Love and Punctuation on Stage in Carbondale

by Andrew Travers, Time Out Staff Writer
“Though many books are posthumously published, few are written that way,” one character deadpans in the Carbondale-based Thunder River Theatre Company’s new production of “Ghost-Writer,” presenting the crux of this captivating play.

The dead writer is novelist Franklin Woolsey, played by Thunder River founder Lon Winston. The play follows Woolsey’s relationship with his secretary, Myra, played by Valerie Haugen, and focuses on their connection as he dictates his work to her.

After he dies, mid-sentence, she continues his book. Scrutinized by the press, and under attack from Woolsey’s jealous wife, Myra defends herself and the continuing work against the skeptics who see her as a kook and, at best, a mimic.

Haugen’s nuanced and powerful performance won’t give you any easy answers, but it will certainly make you think. And Michael Hollinger’s play, running through Oct. 13 at Thunder River, builds Myra and Woolsey’s complex relationship by jumping between time periods and adding layer upon layer to its emotional intricacies. Is she aiming to be more than a typist for Woolsey? Is her love for the man or their work? Is she continuing the book because she can’t let go of him?

Woolsey’s wife, played by Eileen Seeley, is jealous and territorial, described aptly as “a master of the rhetorical question,” but she’s also an aspiring writer herself and she’s no easy-to-pin-down villain.

Set in 1919, the play has touches of the period — the old-fashioned typewriter, a phonograph, one pivotal ballroom dance scene — but isn’t encumbered by them, playing fresh for a 21st century audience.

For writers, or lovers of witty word play, and sticklers for punctuation especially, this is a must-see production.

An early emotional climax in the play comes during a disagreement over the use of a semi-colon.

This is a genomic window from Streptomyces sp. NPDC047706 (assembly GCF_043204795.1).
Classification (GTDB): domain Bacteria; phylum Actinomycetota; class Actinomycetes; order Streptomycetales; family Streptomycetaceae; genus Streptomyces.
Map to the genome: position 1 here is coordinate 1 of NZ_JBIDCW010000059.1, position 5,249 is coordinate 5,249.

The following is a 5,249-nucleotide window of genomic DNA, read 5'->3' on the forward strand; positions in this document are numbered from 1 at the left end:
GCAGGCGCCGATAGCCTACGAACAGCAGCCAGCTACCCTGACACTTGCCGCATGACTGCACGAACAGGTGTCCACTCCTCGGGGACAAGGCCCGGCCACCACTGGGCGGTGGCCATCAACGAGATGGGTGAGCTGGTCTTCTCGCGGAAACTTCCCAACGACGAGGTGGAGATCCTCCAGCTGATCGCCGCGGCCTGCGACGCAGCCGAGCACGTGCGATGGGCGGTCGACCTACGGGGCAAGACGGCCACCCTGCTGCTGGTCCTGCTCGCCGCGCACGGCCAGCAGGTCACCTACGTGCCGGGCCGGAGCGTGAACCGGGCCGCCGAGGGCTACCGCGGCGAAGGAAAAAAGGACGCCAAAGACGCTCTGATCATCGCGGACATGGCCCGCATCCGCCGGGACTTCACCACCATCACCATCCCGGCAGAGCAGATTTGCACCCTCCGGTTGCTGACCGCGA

Later, in an indication of Myra’s deepening affection for the author, she proudly declares, “Mr. Woolsey was exceedingly fond of my hyphen.”

It’s the most sexually charged hyphen you’ll encounter in theater.

“When I found it was a play about love and punctuation, I was instantly thrilled with it,” Haugen laughed after a preview performance in September.

As the pair’s relationship deepens, Woolsey stops telling Myra what punctuation to use in his work as he dictates, allowing Myra to supply it. His trust deepens and their minds meld in a way, and Myra then begins to anticipate the next words coming from Woolsey.

“It’s such a beautiful, subtle, elegant love story,” says Winston.

In conversation, Winston and Haugen — the company’s associate artistic director — are energetic and proud of their work, finishing one another’s sentences and speaking with both the experience of actors and the rich knowledge of theater connoisseurs.

The fictional Myra and Woolsey, it turns out, are rooted in historical examples of great authors, like Henry James and Joseph Conrad, who had secretaries they dictated to and who, over time, became something more like collaborators.

“They really did find they couldn’t write without them,” Haugen explains. “They were sassy, intelligent women who didn’t go the traditional life path of women at that time.”